Sunday, April 24, 2011

Pink-edged Sulphur

Sulphurs are medium sized yellow butterflies in the Pieridae family. They have six fully developed legs, unlike the member of the brushfoot family. They can usually be found taking nectar from wild flowers or perched on moist soil, almost always perched with wings closed. Most over winter as a caterpillar pupating in the spring.

We have five sulphurs that are found in this area. This one is a pink-sided sulphur. Many different sulphurs have a pink edge on their wings that some people associate with the pink-sided but the true way to determine if a sulphur is a pink-sided instead of a clouded or orange sulphur is by the number of spots on the hind wing. Pink-sided sulphurs have a single spot on their hind wing compared to two spots on both the clouded and orange sulphurs. Another clue to help determine the type of sulphur is to look in the habitat for the Caterpillar host plant. Pink-sided sulphur caterpillars only eat blue-berry leaves, so the butterflies are usually found in areas near blueberry. Most other sulphur butterfly caterpillars in this area eat legumes, or members of the pea family.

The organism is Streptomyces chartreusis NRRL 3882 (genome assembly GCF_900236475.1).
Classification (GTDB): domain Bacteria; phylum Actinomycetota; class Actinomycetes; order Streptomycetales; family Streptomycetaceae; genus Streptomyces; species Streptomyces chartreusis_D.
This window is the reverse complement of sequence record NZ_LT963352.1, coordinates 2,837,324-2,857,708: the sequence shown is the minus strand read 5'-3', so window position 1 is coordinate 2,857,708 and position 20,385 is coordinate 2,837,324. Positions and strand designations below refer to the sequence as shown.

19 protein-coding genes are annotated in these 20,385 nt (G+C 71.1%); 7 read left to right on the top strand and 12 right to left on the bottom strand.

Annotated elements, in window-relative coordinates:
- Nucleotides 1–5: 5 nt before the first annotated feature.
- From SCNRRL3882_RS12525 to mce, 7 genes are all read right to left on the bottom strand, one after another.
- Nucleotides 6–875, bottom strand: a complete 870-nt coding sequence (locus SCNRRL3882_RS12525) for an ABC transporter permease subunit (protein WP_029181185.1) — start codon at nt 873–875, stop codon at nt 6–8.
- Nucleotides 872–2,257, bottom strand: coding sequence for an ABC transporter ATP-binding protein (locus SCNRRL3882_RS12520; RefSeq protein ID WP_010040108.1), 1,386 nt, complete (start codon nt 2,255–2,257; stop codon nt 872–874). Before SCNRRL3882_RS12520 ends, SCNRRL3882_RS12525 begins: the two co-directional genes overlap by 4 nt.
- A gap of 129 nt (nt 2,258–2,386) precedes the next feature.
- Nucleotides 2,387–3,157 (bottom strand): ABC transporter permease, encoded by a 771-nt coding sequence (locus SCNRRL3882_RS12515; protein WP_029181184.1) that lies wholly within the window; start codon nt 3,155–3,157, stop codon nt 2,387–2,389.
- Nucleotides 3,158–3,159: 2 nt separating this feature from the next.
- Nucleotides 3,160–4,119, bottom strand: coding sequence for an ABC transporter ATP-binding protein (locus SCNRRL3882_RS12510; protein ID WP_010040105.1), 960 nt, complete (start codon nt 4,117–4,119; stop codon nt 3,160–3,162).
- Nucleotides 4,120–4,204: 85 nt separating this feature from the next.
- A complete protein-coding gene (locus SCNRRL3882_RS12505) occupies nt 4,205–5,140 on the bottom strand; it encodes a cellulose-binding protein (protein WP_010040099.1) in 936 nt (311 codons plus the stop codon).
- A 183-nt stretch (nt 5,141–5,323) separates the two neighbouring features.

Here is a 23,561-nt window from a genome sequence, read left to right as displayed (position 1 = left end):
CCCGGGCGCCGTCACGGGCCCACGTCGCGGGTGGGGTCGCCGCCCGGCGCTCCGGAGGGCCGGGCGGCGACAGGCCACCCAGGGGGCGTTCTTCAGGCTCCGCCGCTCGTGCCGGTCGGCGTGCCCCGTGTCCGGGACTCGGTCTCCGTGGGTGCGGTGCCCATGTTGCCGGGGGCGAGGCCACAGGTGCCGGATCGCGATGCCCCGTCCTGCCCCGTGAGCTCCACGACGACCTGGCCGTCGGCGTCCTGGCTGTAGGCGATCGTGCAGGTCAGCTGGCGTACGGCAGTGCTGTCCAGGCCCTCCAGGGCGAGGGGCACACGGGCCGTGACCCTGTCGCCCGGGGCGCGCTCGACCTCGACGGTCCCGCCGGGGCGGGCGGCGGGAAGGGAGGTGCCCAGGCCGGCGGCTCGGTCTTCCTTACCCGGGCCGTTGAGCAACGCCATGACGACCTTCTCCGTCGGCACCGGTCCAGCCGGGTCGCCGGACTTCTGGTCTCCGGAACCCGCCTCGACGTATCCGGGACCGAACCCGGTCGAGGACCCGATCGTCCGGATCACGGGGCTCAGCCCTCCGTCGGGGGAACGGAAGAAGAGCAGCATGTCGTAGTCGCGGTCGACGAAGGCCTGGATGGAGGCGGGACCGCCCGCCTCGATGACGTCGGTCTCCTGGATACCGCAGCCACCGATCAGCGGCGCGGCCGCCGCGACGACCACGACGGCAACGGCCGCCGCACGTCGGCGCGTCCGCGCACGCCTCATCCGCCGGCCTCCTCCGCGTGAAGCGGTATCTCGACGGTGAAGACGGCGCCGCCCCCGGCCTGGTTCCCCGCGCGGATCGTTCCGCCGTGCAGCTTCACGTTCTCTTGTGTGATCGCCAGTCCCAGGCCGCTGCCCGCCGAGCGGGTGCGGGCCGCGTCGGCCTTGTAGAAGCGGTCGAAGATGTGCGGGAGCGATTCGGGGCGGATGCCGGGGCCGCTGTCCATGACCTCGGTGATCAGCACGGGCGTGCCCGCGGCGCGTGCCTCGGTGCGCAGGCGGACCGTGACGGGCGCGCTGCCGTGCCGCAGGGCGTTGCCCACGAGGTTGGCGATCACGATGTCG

6 comments: said...

the first one is great
and the shots of the post down that.

January Zelene said...

i love the first photo too..

Here’s My Macro Monday: Wild Sunflower 2

Fotokarusellen said...

This is really two very beautiful images.

Susan said...

Beautiful and interesting, as always!
I was wondering if we had pink-sided sulphurs here, but my question was answered with your post. We don't native blueberries here as far as I am aware. We do have paw-paws which is why we have zebra swallowtails, which is their nursery plant.

Kerri Farley said...

FANTASTIC capture and great info!

Anonymous said...

Very pretty!